His foil is not Iago but Brabant, played by Ghanian Oti Willoughby. Brabant is the conservative father of Desdemona. He comes across as protective, intellectual and balanced. Othello’s blown-by-chance energies are not really to his taste. Willoughby also plays Cassio, a sweet young man who cannot hold his own with Iago and Othello in the gym. Lacking spirituality, he has no firm identity.
And then we have the girls- Emilia (played by Vietnamese Piper Huynh), Desdemona (Croatian Natalie Lucic) and Bianca (Sudanese Achai Deng). The first two are pretty much in thrall to their men. But Bianca is a fierce woman who is acting like a man herself. Driven by problems with others, she will not stop working out violently.

The casting is very sound. The actors are very energetic, but their diction needs improvement. Lots of the lines in this play are spoken too quickly, and when the cast speak in unison it is particularly hard to understand what they are saying.

If the characterizations really are based on “Othello,” I found them a little strange. Desdemona, traditionally sweet and lovely, is downright unlikeable, and the evolution of Emilia is a surprise. She does seem at first like Shakespeare’s Emilia- a ballsy little woman who is fiercely protective and loyal, and a forceful foil to the soft and yielding Desdemona. But she becomes soft too. Or at least, she is revealed as being so after all. Emilia confesses to tamely accepting abuse from her lover. It sounds like, if she discussed it, he might stop. But Emilia chooses to go under and not speak of her discomfort. This is totally different, I think, to how the original Emilia would have reacted.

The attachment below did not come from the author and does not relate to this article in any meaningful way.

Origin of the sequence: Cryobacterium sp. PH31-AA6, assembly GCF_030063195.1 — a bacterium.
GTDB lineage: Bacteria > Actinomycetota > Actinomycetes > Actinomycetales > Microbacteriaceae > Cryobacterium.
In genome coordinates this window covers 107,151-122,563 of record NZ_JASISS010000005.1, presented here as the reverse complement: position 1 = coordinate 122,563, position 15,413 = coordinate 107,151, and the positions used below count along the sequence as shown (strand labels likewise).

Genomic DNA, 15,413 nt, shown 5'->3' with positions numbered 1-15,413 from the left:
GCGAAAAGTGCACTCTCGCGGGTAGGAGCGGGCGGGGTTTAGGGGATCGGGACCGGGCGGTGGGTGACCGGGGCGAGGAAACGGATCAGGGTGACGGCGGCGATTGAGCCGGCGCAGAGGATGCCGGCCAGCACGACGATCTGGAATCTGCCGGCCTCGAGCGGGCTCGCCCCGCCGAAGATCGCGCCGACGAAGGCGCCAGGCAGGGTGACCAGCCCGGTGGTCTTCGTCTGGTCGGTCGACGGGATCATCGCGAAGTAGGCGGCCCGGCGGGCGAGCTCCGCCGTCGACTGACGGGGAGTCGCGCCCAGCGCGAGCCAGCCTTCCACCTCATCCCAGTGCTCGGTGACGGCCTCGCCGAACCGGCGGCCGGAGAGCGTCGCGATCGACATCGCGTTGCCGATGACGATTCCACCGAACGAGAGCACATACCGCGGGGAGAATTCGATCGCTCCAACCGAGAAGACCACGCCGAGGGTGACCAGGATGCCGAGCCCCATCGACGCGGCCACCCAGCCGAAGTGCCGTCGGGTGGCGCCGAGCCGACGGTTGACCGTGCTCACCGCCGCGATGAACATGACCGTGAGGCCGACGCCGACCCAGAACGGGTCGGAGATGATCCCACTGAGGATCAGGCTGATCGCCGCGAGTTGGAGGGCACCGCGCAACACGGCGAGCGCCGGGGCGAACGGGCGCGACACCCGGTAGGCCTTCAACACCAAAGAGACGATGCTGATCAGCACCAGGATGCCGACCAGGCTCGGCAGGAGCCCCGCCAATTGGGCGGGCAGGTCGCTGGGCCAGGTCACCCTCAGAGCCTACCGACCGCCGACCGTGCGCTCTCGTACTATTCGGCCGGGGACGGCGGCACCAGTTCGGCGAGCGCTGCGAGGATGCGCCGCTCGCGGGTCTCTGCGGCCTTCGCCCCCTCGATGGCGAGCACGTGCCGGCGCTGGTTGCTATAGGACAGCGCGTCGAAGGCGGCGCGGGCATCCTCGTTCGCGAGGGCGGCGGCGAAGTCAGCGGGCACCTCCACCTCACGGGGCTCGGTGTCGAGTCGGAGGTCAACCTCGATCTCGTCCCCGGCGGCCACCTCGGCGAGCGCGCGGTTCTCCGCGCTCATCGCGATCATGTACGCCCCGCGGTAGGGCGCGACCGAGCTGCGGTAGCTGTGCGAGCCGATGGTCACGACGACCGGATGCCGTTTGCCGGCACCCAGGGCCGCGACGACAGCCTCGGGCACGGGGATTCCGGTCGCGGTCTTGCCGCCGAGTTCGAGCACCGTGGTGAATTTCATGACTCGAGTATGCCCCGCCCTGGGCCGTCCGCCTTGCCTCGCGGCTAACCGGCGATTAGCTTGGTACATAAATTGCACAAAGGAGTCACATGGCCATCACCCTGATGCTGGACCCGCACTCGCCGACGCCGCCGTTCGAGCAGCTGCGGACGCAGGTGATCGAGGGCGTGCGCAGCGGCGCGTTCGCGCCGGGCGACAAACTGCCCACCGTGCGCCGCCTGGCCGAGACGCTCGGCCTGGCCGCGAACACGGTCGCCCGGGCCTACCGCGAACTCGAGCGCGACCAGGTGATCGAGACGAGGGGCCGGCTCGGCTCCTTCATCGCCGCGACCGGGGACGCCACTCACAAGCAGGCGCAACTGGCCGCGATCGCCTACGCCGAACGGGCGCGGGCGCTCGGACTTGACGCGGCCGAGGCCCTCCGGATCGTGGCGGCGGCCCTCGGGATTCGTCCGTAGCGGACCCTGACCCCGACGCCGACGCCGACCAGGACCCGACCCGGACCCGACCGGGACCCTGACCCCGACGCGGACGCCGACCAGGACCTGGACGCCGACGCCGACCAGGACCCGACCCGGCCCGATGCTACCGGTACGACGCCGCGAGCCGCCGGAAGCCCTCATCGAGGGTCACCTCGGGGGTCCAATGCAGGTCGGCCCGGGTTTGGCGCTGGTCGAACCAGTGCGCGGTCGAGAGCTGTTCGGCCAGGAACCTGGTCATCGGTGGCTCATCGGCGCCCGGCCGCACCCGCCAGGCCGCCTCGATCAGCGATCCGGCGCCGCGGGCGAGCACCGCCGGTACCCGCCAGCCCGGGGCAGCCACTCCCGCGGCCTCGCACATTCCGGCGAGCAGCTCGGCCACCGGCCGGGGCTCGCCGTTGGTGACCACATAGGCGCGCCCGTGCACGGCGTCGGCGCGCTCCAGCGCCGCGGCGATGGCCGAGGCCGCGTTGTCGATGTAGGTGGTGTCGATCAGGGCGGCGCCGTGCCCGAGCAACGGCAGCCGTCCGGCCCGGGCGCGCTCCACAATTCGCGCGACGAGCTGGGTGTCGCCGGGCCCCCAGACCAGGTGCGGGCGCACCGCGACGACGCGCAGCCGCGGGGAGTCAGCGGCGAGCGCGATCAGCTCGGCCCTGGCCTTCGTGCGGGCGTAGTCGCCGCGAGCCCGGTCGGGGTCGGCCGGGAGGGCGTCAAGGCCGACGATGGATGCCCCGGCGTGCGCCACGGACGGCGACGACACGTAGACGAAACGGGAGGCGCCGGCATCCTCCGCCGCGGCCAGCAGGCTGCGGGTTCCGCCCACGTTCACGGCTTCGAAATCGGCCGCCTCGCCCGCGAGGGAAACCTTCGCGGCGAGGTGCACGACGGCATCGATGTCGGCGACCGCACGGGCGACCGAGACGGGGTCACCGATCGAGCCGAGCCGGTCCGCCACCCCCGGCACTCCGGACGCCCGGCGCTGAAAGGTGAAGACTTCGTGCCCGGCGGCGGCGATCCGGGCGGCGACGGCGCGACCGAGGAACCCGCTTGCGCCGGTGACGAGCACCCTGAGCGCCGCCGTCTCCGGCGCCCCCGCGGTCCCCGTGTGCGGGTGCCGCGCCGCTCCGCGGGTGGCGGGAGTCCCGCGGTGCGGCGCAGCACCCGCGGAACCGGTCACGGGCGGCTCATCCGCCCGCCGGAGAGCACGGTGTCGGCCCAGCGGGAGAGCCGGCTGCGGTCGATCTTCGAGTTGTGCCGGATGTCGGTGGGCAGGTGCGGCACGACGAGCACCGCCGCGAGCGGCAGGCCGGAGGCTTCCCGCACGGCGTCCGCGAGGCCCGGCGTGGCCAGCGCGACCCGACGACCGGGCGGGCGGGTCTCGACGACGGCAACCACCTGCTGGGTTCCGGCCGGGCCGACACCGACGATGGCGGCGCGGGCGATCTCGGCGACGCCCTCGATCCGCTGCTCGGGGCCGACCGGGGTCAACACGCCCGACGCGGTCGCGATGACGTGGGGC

Also Desdemona is a good foil for the titular character in “Othello.” It was odd to see her running alongside Othello and doing everything with him, in a pretty masculine environment, not to mention standing up to him. The contrast between the two of them has been taken away.

The set is monochromatic, and portrays just a gym with a couple of milk crates and a punching bag suspended from the ceiling as props. The cast are dressed in- well, what I suppose you would expect young people at the gym to be wearing. White singlets and t-shirts and black trousers. The girls are dressed flatteringly, but some components of the men’s costumes could have done with a little brushing-up. I know we’re portraying people at a gym, but it came across as a little bit shabby. The lighting was broken into two distinct recurring themes- the harsh light of the gym and the subtle red tones when characters delivered main soliloquies.

This reworking of “Othello” is a bit too complete. “Othello” has become lost. For those of you who watch it wondering how it will handle the climax, and the eventual fate of the “Othello” characters, well, none of that happens at all. The climax is modified and much milder. With this, there is the feeling that the characters will just go on as usual. I don’t know what they wanted to do with the climax. Sanitize it, perhaps? But it will come a disappointment to

Shakespeare fans who have come to watch the familiar dramatic story arc, and find it does not happen. This keeps the names of the Shakespeare characters. But I think it would have been a better idea for the company to change the names and just present this as their own story, which is what it has evolved into.